Presenting CP Daily, Carbon Pulse’s free newsletter. It’s a daily summary of our top news plus bite-sized updates from around the world. Subscribe here
OUR TOP NEWS:
Shanghai is considering expanding the sectors covered by its emissions trading scheme and introducing futures trading, as the municipal government grapples with how to deal with a potential one-year delay of the national scheme.
EU carbon prices extended a 33-month high for the third consecutive session on Friday, beating the previous mark by three cents to reach €8.29.
Administrative delays have kept California utilities from funneling almost $400 million in carbon allowance revenue back to consumers last year, regulators said.
A group of 15 state attorneys general on Thursday asked a federal court to delay implementation of the Clean Power Plan until legal challenges against it had been dealt with, saying it would save states spending millions of dollars preparing for a plan that might never be implemented.
Spot NZUs closed at NZ$6.92 on Friday, a 2 cent gain on the previous week as market participants showed limited appetite for trading in a market that currently lacks direction.
Bite-sized updates from around the world:
Japan minister to urge more effective emission cut by utilities: Japan’s Environment Minister Yoshio Mochizuki was set Friday to ask Japan’s power sector to review its emissions intensity reduction plan, saying it is too lax to help Japan meet its 2030 target given that new coal plants are being planned. (NHK)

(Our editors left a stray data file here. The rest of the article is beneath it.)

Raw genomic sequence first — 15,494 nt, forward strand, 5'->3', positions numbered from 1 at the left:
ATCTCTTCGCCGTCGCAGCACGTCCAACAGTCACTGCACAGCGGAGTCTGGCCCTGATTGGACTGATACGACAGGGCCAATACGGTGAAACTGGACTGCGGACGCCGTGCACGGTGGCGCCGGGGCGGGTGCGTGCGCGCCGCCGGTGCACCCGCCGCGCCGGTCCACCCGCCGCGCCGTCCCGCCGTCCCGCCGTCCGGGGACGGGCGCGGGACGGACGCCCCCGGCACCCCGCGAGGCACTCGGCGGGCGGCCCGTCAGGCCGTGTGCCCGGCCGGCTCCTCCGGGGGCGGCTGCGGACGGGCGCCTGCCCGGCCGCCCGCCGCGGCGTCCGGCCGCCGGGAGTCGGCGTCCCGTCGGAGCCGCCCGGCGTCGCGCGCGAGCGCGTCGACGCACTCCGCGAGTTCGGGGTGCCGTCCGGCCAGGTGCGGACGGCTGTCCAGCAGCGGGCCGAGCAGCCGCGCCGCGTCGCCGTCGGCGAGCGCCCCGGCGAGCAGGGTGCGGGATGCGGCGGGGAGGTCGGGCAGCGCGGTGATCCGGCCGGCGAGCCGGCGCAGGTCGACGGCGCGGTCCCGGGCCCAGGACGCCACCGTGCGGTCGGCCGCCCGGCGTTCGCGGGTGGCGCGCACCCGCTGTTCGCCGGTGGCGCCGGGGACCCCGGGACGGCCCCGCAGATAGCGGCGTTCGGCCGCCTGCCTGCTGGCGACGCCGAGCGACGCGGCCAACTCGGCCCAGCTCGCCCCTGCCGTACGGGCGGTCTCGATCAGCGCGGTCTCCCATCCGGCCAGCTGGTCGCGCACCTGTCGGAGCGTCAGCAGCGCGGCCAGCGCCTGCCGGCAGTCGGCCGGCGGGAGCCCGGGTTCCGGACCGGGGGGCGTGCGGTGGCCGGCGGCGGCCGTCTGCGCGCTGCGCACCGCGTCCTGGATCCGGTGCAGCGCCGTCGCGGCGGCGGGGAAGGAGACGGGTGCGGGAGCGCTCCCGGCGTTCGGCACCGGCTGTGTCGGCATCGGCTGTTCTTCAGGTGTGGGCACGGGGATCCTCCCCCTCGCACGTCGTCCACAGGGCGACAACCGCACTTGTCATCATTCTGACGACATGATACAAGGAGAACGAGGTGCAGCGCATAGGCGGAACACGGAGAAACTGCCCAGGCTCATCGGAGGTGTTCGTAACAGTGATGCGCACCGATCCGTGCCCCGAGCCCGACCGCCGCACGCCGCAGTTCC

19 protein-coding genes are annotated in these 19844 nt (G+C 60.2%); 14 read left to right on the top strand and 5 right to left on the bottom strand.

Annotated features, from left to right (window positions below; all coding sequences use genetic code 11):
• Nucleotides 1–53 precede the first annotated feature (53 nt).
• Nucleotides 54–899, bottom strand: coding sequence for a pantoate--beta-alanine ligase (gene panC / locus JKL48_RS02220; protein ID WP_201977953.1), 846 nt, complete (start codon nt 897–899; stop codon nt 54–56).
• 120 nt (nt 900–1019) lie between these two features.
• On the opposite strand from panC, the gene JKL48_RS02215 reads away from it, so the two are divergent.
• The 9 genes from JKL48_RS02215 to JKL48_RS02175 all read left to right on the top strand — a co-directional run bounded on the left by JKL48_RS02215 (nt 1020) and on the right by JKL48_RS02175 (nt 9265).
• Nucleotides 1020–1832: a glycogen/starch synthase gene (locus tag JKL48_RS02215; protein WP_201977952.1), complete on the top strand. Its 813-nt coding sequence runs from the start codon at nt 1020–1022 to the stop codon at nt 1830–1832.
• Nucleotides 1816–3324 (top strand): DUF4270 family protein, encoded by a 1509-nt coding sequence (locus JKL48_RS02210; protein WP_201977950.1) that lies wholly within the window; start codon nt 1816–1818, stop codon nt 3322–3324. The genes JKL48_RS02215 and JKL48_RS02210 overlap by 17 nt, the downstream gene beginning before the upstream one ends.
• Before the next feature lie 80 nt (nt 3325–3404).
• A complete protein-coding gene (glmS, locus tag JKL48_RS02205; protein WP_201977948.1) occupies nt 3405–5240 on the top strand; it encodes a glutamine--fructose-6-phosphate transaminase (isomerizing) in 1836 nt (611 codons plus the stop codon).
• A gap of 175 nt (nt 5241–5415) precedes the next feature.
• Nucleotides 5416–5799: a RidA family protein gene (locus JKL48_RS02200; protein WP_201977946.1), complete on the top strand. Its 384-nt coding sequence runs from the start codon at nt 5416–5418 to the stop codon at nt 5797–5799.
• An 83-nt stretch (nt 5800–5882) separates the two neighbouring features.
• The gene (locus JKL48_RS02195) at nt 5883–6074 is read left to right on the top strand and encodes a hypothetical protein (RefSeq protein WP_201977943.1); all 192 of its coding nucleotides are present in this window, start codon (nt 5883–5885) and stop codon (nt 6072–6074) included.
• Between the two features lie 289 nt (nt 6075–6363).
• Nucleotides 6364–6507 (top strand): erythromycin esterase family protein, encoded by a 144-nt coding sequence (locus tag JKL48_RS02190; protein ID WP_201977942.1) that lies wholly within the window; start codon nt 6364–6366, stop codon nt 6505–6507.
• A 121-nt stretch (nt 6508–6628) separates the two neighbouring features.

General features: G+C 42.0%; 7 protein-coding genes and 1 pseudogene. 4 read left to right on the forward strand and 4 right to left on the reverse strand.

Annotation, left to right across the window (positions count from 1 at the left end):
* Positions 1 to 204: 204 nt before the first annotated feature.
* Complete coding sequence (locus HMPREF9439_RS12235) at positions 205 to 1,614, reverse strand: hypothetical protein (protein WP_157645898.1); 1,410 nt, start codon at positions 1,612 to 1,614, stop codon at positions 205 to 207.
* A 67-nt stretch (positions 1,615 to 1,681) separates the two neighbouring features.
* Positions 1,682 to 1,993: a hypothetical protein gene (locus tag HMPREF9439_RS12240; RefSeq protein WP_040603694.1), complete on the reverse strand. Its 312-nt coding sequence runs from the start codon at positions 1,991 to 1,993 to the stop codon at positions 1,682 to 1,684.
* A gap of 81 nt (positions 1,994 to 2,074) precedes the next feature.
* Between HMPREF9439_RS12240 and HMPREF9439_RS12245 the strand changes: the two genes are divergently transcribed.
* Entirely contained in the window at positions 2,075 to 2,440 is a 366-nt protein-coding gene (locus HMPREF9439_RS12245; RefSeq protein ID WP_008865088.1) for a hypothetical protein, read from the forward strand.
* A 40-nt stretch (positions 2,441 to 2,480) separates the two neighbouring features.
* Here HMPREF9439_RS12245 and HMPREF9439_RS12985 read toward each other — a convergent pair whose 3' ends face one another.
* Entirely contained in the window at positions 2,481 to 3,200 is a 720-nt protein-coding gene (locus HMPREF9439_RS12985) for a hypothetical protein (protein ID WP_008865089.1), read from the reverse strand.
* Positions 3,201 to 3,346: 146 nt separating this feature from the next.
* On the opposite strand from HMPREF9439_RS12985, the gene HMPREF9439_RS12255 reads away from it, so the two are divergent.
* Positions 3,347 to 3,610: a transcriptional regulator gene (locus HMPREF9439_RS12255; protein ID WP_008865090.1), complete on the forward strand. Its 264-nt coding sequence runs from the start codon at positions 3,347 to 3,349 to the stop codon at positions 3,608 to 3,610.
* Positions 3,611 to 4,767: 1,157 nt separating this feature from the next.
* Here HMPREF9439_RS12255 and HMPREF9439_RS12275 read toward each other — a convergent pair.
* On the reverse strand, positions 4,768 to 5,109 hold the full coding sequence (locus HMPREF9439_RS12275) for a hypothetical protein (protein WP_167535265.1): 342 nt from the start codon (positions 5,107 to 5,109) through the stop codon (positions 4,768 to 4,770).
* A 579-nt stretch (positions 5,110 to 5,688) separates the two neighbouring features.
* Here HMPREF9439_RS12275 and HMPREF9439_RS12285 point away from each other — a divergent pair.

Djibouti submits INDC: The African nation’s emissions are projected to double between 2010 and 2030. Its INDC pledges to cut that by 40% or 1.8 million tonnes CO2e in 2030, which it said will cost $3.8 billion. This could be deepened by a further 20% with additional international finance, such as the GCF at a cost of $1.6 billion. It made no mention of market mechanisms. For details on all the INDCs to date, check out our INDC Tracker.
German bank to fund Greek lignite plant: German government-owned development bank KfW is to fund half the cash for a 660 MW lignite-fired power plant in Greece, putting it at odds with the EU member state-owned EIB, which withdrew. (E&E)